Shorter Versus Longer Courses of Antibiotics for Infection in Hospitalized Patients: A Systematic Review and Meta-Analysis
BACKGROUND: Infection is a leading cause of hospitalization with high morbidity and mortality, but there are limited data to guide the duration of antibiotic therapy.
PURPOSE: Systematic review to compare outcomes of shorter versus longer antibiotic courses among hospitalized adults and adolescents.
DATA SOURCES: MEDLINE and Embase databases, 1990-2017.
STUDY SELECTION: Inclusion criteria were human randomized controlled trials (RCTs) in English comparing a prespecified short course of antibiotics to a longer course for treatment of infection in hospitalized adults and adolescents aged 12 years and older.
DATA EXTRACTION: Two authors independently extracted study characteristics, methods of statistical analysis, outcomes, and risk of bias.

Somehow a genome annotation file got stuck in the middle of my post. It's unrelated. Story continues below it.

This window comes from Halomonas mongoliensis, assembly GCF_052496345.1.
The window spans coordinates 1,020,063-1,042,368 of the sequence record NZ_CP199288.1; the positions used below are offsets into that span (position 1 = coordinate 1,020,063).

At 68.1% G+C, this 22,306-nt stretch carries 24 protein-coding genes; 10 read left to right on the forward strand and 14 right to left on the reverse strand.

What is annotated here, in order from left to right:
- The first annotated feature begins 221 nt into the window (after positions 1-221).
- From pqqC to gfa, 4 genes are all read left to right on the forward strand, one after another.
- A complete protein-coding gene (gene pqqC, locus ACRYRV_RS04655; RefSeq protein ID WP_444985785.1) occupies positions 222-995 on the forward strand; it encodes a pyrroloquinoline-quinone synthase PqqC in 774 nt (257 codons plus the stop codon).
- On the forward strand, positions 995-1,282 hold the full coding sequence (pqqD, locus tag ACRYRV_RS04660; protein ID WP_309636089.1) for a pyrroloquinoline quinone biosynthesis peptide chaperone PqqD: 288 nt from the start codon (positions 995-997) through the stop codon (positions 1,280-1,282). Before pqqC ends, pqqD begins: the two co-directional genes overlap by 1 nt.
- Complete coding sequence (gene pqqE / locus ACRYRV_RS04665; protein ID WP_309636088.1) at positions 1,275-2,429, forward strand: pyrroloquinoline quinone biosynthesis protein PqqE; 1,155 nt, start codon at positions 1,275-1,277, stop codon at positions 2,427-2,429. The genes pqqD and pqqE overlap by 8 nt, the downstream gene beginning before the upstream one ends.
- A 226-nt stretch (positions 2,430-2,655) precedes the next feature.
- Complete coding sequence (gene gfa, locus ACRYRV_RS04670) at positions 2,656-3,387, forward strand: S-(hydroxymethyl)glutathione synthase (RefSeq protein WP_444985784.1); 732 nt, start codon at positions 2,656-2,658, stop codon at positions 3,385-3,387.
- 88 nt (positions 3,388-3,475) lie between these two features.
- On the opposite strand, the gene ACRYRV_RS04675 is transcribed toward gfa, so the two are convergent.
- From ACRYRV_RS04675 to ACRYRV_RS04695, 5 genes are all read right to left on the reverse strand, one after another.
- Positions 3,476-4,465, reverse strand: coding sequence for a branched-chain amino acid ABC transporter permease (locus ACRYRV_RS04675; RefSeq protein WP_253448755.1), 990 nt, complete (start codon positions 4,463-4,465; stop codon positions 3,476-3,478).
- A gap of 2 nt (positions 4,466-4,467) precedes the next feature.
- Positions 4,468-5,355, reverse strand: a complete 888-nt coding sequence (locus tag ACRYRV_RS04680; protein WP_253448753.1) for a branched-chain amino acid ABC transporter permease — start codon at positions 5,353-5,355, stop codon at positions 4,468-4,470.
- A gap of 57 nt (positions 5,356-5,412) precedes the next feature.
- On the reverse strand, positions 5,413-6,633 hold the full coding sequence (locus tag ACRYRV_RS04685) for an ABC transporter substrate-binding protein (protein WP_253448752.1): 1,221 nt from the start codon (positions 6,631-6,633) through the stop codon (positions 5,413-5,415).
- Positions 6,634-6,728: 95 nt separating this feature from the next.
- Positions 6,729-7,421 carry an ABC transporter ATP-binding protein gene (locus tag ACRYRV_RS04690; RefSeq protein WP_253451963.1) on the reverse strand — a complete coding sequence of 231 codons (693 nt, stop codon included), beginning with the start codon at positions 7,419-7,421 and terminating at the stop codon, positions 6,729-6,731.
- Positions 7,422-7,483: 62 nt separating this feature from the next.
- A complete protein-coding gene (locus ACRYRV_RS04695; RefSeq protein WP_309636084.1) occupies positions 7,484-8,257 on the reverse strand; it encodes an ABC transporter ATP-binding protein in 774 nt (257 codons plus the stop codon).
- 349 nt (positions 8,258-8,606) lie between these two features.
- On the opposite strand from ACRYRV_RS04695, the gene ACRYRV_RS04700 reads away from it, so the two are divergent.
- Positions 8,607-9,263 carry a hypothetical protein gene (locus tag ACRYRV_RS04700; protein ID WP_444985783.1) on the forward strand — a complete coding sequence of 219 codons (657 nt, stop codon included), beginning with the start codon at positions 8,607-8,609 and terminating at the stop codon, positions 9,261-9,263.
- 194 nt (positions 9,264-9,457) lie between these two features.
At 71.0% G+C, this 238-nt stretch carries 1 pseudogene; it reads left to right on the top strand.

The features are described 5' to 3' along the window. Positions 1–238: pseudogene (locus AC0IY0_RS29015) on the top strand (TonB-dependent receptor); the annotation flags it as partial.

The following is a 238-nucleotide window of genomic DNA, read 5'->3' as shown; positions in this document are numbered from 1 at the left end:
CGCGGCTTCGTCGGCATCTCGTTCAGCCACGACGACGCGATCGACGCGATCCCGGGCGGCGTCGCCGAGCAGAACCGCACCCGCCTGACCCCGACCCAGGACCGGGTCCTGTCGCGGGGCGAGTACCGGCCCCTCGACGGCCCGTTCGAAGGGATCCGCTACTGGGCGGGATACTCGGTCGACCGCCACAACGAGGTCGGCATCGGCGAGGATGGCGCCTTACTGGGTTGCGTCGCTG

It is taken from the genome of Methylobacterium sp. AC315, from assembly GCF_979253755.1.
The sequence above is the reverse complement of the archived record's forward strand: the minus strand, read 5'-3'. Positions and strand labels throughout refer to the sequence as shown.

DATA SYNTHESIS: Of 5187 unique citations identified, 19 RCTs comprising 2867 patients met our inclusion criteria, including the following: 9 noninferiority trials, 1 superiority design trial, and 9 pilot studies. Across 13 studies evaluating 1727 patients, no significant difference in clinical efficacy was observed (d = 1.6% [95% confidence interval (CI), −1.0%-4.2%]). No significant difference was detected in microbiologic cure (8 studies, d = 1.2% [95% CI, −4.1%-6.4%]), short-term mortality (8 studies, d = 0.3% [95% CI, −1.2%-1.8%]), longer-term mortality (3 studies, d = −0.4% [95% CI, −6.3%-5.5%]), or recurrence (10 studies, d = 2.1% [95% CI, −1.2%-5.3%]). Heterogeneity across studies was not significant for any of the primary outcomes.
CONCLUSIONS: Based on the available literature, shorter courses of antibiotics can be safely utilized in hospitalized patients with common infections, including pneumonia, urinary tract infection, and intra-abdominal infection, to achieve clinical and microbiologic resolution without adverse effects on mortality or recurrence.